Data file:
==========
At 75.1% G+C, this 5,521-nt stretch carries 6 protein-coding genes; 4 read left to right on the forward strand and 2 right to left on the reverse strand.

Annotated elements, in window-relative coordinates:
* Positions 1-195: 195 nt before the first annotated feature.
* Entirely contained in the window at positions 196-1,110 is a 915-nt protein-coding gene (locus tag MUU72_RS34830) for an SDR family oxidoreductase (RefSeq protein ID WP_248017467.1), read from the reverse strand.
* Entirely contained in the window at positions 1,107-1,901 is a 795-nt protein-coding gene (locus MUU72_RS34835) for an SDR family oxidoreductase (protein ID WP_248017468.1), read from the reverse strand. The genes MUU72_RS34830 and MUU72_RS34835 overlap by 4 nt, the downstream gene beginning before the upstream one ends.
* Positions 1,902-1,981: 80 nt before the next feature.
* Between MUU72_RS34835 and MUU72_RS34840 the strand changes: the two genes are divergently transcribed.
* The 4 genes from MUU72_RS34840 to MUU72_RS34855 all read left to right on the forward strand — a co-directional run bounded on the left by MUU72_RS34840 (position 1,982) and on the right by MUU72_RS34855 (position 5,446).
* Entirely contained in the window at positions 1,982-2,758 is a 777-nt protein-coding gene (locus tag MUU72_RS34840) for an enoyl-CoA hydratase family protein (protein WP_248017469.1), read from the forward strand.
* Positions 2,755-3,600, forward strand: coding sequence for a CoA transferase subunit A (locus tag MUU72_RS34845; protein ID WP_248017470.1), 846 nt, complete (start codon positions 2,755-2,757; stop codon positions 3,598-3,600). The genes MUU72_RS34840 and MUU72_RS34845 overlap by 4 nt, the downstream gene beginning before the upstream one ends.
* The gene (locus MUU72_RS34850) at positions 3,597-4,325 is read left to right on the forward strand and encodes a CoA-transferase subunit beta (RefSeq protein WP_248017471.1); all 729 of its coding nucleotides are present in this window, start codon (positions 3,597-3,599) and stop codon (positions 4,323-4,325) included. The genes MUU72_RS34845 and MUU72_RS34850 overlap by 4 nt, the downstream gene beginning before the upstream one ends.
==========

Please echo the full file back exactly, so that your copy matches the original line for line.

At 75.1% G+C, this 5,521-nt stretch carries 6 protein-coding genes; 4 read left to right on the forward strand and 2 right to left on the reverse strand.

Annotated elements, in window-relative coordinates:
* Positions 1-195: 195 nt before the first annotated feature.
* Entirely contained in the window at positions 196-1,110 is a 915-nt protein-coding gene (locus tag MUU72_RS34830) for an SDR family oxidoreductase (RefSeq protein ID WP_248017467.1), read from the reverse strand.
* Entirely contained in the window at positions 1,107-1,901 is a 795-nt protein-coding gene (locus MUU72_RS34835) for an SDR family oxidoreductase (protein ID WP_248017468.1), read from the reverse strand. The genes MUU72_RS34830 and MUU72_RS34835 overlap by 4 nt, the downstream gene beginning before the upstream one ends.
* Positions 1,902-1,981: 80 nt before the next feature.
* Between MUU72_RS34835 and MUU72_RS34840 the strand changes: the two genes are divergently transcribed.
* The 4 genes from MUU72_RS34840 to MUU72_RS34855 all read left to right on the forward strand — a co-directional run bounded on the left by MUU72_RS34840 (position 1,982) and on the right by MUU72_RS34855 (position 5,446).
* Entirely contained in the window at positions 1,982-2,758 is a 777-nt protein-coding gene (locus tag MUU72_RS34840) for an enoyl-CoA hydratase family protein (protein WP_248017469.1), read from the forward strand.
* Positions 2,755-3,600, forward strand: coding sequence for a CoA transferase subunit A (locus tag MUU72_RS34845; protein ID WP_248017470.1), 846 nt, complete (start codon positions 2,755-2,757; stop codon positions 3,598-3,600). The genes MUU72_RS34840 and MUU72_RS34845 overlap by 4 nt, the downstream gene beginning before the upstream one ends.
* The gene (locus MUU72_RS34850) at positions 3,597-4,325 is read left to right on the forward strand and encodes a CoA-transferase subunit beta (RefSeq protein WP_248017471.1); all 729 of its coding nucleotides are present in this window, start codon (positions 3,597-3,599) and stop codon (positions 4,323-4,325) included. The genes MUU72_RS34845 and MUU72_RS34850 overlap by 4 nt, the downstream gene beginning before the upstream one ends.